'Like looking for a needle in a haystack': Global hunt for key molecule to block COVID-19
A UniSA molecular biologist is working with a world leader in artificial intelligence-based drug discovery to help find a molecule that could prevent the SARS-CoV-2 coronavirus strain causing COVID-19 from infecting human cells.
Dr. Gokhan Cildir has been selected by San Francisco company Atomwise to collaborate on research to use artificial intelligence to discover compounds that could successfully fight SARS-CoV-2.
From millions of molecules screened virtually, Atomwise has identified likely contenders and has sent those compounds to Dr. Cildir to test at the Centre for Cancer Biology (CCB) in Adelaide. The goal is to develop inhibitors for the 'spike' protein used by SARS-CoV-2 to invade human cells.
"Although coronavirus uses many different proteins to replicate and invade cells, the spike protein is the major cell surface protein that it uses to bind to a host receptor—another protein that acts like a doorway into a human cell," Dr. Cildir says.
"I believe there is a very high chance we will get a vaccine in the next year, but our own approach is to find the compound which can actually block SARS-CoV-2 because it will be impossible to vaccinate everyone in the world, especially the most vulnerable."
The team hopes over the next 6-12 months to identify compounds which could potentially be patented and tested in vitro and animal models before undertaking any clinical trials in humans.
Atomwise is leveraging its unique AI-based drug discovery model for several other projects in the fight against COVID-19. There are currently 15 efforts underway and the company anticipates that number will grow.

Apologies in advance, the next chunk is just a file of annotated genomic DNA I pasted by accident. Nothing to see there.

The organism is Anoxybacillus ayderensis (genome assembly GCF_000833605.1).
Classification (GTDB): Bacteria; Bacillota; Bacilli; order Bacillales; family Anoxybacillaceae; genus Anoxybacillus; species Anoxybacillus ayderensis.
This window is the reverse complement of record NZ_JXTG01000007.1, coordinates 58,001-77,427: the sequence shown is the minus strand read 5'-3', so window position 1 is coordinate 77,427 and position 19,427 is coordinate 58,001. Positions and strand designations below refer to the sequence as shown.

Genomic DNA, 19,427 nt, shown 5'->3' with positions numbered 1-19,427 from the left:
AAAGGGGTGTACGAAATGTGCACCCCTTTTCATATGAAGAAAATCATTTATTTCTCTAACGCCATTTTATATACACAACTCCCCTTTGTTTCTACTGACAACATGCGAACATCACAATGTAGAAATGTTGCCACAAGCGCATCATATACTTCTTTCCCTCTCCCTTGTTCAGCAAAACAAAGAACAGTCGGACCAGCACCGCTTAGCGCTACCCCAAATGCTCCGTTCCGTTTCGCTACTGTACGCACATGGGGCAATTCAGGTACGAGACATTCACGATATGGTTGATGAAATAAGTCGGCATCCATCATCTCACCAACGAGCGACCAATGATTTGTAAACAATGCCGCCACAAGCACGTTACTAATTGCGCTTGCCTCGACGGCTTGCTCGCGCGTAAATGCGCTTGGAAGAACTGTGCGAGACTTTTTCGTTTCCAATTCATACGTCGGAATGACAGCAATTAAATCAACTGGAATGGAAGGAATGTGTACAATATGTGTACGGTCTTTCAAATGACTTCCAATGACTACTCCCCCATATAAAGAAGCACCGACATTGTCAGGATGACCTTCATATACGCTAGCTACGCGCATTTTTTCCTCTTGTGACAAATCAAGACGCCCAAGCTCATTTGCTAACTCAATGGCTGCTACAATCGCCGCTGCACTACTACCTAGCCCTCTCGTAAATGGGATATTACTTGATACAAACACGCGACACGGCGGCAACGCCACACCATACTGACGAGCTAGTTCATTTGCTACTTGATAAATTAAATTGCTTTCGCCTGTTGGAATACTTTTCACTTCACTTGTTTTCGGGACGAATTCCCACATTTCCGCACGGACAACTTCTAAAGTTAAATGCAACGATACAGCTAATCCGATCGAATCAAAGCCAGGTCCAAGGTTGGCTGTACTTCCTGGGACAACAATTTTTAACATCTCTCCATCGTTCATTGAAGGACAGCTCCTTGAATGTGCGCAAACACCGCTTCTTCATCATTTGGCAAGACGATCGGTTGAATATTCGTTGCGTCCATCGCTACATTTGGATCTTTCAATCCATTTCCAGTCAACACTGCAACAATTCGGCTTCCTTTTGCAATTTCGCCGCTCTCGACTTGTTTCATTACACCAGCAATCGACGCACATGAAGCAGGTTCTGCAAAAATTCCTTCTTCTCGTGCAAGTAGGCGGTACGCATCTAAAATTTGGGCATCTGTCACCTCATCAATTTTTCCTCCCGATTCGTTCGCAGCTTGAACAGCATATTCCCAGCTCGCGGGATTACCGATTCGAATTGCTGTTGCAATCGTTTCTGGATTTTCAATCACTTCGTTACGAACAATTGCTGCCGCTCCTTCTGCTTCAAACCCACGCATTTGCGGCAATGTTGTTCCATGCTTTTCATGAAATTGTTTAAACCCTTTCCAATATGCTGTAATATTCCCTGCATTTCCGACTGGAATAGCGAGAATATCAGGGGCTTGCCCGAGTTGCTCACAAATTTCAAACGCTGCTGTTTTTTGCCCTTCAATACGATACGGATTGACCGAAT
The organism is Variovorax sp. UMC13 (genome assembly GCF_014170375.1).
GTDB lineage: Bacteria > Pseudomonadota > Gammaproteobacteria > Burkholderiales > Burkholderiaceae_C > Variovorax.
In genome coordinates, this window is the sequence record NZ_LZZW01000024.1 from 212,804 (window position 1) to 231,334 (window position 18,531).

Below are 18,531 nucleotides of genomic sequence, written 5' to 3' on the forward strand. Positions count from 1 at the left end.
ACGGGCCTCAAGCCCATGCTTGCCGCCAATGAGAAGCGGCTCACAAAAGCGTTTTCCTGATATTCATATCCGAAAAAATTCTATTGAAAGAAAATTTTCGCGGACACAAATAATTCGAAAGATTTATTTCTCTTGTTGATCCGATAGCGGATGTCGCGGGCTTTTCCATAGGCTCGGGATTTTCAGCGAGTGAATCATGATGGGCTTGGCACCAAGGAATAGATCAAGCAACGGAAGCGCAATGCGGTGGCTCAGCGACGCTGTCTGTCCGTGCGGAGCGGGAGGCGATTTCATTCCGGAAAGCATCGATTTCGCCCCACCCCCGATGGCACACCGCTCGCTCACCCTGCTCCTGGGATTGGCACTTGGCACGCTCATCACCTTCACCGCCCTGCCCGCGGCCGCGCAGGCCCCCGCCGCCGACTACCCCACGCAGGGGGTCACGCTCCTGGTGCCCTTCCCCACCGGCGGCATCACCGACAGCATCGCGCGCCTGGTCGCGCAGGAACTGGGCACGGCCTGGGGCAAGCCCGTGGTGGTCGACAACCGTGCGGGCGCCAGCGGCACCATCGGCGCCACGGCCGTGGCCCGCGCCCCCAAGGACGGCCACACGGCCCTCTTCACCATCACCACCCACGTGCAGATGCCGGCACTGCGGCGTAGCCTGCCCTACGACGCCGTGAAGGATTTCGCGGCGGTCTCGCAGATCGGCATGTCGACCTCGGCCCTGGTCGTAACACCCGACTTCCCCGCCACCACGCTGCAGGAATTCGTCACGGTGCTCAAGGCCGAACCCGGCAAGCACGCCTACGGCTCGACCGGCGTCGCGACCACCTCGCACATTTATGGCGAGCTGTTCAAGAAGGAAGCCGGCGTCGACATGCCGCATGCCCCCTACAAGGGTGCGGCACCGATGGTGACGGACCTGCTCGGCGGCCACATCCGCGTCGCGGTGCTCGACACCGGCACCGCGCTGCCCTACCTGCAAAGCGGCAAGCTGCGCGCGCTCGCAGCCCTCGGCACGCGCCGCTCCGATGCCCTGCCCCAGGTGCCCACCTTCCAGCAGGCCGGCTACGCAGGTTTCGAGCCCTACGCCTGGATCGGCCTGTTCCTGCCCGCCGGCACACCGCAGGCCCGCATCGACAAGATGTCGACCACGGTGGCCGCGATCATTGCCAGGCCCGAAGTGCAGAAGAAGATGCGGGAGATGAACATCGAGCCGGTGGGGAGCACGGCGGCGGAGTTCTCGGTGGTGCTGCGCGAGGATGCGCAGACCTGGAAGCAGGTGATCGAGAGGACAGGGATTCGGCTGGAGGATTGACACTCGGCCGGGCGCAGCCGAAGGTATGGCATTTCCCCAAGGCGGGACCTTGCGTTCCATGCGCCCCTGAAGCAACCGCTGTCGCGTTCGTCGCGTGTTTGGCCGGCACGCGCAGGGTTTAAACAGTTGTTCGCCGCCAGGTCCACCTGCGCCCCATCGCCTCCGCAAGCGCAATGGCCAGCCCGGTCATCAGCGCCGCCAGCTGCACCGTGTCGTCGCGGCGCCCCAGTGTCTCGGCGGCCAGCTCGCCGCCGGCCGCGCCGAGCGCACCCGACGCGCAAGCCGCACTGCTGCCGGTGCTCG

"Atomwise's patented AI technology has been proven in hundreds of prospective projects to discover drug leads for a wide variety of diseases, and we're very optimistic about the role we can play when it comes to COVID-19," says Dr. Stacie Calad-Thomson, vice president and head of Artificial Intelligence Molecular Screen (AIMS) Partnerships at Atomwise.
"We're hopeful that the therapies discovered will not only target this pandemic, but potential future recurrences."
Dr. Cildir, who is funded by The Hospital Research Foundation, is a postdoctoral researcher based in CCB's Allergy and Cancer Immunology Laboratory led by Dr. Damon Tumes. He has been working at UniSA since late 2016 after completing his Ph.D. at the National University of Singapore in the School of Medicine.
He has previously collaborated with Atomwise on other work, but this is his first virology project.
"It is like looking for a needle in a haystack but if we are successful it will be a world first, so we are very excited about the possibilities," he says.